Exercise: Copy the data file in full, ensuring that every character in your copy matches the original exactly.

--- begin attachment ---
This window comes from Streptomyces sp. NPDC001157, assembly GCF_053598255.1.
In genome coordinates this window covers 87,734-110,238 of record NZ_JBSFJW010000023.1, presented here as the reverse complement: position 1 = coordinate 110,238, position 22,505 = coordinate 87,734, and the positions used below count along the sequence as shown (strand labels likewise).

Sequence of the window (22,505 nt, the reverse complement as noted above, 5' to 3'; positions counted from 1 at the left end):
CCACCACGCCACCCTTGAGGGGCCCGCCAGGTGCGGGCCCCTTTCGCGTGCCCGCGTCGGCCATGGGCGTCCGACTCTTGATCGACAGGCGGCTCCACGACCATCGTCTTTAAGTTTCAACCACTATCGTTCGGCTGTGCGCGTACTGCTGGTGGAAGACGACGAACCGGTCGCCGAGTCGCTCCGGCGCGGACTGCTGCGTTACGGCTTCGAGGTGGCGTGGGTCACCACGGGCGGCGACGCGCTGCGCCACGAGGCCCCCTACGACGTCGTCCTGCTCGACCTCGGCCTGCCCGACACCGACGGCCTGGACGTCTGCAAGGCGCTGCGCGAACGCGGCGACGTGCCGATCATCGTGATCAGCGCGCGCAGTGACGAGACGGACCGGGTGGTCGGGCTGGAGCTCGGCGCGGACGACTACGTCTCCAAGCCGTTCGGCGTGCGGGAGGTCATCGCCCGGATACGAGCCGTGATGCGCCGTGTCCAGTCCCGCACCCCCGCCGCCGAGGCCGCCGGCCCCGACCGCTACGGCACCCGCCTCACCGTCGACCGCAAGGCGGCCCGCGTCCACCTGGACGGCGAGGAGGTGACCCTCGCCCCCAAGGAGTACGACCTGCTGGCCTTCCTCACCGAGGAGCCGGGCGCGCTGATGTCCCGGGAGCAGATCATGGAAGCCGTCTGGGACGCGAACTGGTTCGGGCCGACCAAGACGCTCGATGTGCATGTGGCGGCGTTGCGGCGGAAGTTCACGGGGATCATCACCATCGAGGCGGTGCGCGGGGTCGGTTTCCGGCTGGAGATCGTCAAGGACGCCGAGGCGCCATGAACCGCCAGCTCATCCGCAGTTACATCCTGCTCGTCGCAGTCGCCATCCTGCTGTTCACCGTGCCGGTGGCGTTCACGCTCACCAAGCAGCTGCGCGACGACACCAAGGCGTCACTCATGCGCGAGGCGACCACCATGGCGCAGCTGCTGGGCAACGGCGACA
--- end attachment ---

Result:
This window comes from Streptomyces sp. NPDC001157, assembly GCF_053598255.1.
In genome coordinates this window covers 87,734-110,238 of record NZ_JBSFJW010000023.1, presented here as the reverse complement: position 1 = coordinate 110,238, position 22,505 = coordinate 87,734, and the positions used below count along the sequence as shown (strand labels likewise).

Sequence of the window (22,505 nt, the reverse complement as noted above, 5' to 3'; positions counted from 1 at the left end):
CCACCACGCCACCCTTGAGGGGCCCGCCAGGTGCGGGCCCCTTTCGCGTGCCCGCGTCGGCCATGGGCGTCCGACTCTTGATCGACAGGCGGCTCCACGACCATCGTCTTTAAGTTTCAACCACTATCGTTCGGCTGTGCGCGTACTGCTGGTGGAAGACGACGAACCGGTCGCCGAGTCGCTCCGGCGCGGACTGCTGCGTTACGGCTTCGAGGTGGCGTGGGTCACCACGGGCGGCGACGCGCTGCGCCACGAGGCCCCCTACGACGTCGTCCTGCTCGACCTCGGCCTGCCCGACACCGACGGCCTGGACGTCTGCAAGGCGCTGCGCGAACGCGGCGACGTGCCGATCATCGTGATCAGCGCGCGCAGTGACGAGACGGACCGGGTGGTCGGGCTGGAGCTCGGCGCGGACGACTACGTCTCCAAGCCGTTCGGCGTGCGGGAGGTCATCGCCCGGATACGAGCCGTGATGCGCCGTGTCCAGTCCCGCACCCCCGCCGCCGAGGCCGCCGGCCCCGACCGCTACGGCACCCGCCTCACCGTCGACCGCAAGGCGGCCCGCGTCCACCTGGACGGCGAGGAGGTGACCCTCGCCCCCAAGGAGTACGACCTGCTGGCCTTCCTCACCGAGGAGCCGGGCGCGCTGATGTCCCGGGAGCAGATCATGGAAGCCGTCTGGGACGCGAACTGGTTCGGGCCGACCAAGACGCTCGATGTGCATGTGGCGGCGTTGCGGCGGAAGTTCACGGGGATCATCACCATCGAGGCGGTGCGCGGGGTCGGTTTCCGGCTGGAGATCGTCAAGGACGCCGAGGCGCCATGAACCGCCAGCTCATCCGCAGTTACATCCTGCTCGTCGCAGTCGCCATCCTGCTGTTCACCGTGCCGGTGGCGTTCACGCTCACCAAGCAGCTGCGCGACGACACCAAGGCGTCACTCATGCGCGAGGCGACCACCATGGCGCAGCTGCTGGGCAACGGCGACA